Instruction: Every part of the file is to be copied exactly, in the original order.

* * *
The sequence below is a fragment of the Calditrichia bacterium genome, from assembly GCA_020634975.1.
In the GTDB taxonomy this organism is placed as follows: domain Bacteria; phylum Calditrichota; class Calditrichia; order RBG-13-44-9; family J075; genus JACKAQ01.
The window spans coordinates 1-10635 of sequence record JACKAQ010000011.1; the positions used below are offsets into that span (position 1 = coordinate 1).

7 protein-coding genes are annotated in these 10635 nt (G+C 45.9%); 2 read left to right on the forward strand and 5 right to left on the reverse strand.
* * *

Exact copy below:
The sequence below is a fragment of the Calditrichia bacterium genome, from assembly GCA_020634975.1.
In the GTDB taxonomy this organism is placed as follows: domain Bacteria; phylum Calditrichota; class Calditrichia; order RBG-13-44-9; family J075; genus JACKAQ01.
The window spans coordinates 1-10635 of sequence record JACKAQ010000011.1; the positions used below are offsets into that span (position 1 = coordinate 1).

7 protein-coding genes are annotated in these 10635 nt (G+C 45.9%); 2 read left to right on the forward strand and 5 right to left on the reverse strand.